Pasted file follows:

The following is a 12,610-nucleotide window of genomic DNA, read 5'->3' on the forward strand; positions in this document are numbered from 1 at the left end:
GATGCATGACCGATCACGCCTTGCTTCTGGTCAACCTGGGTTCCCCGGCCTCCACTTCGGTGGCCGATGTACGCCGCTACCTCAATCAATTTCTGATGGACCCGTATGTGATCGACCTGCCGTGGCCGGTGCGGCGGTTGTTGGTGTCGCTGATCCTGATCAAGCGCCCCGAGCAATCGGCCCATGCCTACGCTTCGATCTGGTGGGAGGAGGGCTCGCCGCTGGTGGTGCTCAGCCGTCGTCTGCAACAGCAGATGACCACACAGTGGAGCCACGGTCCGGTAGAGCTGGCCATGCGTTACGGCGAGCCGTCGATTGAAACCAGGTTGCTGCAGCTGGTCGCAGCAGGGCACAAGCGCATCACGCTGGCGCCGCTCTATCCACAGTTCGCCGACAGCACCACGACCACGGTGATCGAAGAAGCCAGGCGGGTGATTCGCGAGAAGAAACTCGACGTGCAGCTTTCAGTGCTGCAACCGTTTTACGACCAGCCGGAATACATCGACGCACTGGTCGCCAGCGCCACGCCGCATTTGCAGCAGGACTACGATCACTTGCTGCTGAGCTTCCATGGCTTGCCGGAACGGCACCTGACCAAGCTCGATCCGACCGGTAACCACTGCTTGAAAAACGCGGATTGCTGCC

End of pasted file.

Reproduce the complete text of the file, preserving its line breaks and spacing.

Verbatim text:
The following is a 12,610-nucleotide window of genomic DNA, read 5'->3' on the forward strand; positions in this document are numbered from 1 at the left end:
GATGCATGACCGATCACGCCTTGCTTCTGGTCAACCTGGGTTCCCCGGCCTCCACTTCGGTGGCCGATGTACGCCGCTACCTCAATCAATTTCTGATGGACCCGTATGTGATCGACCTGCCGTGGCCGGTGCGGCGGTTGTTGGTGTCGCTGATCCTGATCAAGCGCCCCGAGCAATCGGCCCATGCCTACGCTTCGATCTGGTGGGAGGAGGGCTCGCCGCTGGTGGTGCTCAGCCGTCGTCTGCAACAGCAGATGACCACACAGTGGAGCCACGGTCCGGTAGAGCTGGCCATGCGTTACGGCGAGCCGTCGATTGAAACCAGGTTGCTGCAGCTGGTCGCAGCAGGGCACAAGCGCATCACGCTGGCGCCGCTCTATCCACAGTTCGCCGACAGCACCACGACCACGGTGATCGAAGAAGCCAGGCGGGTGATTCGCGAGAAGAAACTCGACGTGCAGCTTTCAGTGCTGCAACCGTTTTACGACCAGCCGGAATACATCGACGCACTGGTCGCCAGCGCCACGCCGCATTTGCAGCAGGACTACGATCACTTGCTGCTGAGCTTCCATGGCTTGCCGGAACGGCACCTGACCAAGCTCGATCCGACCGGTAACCACTGCTTGAAAAACGCGGATTGCTGCC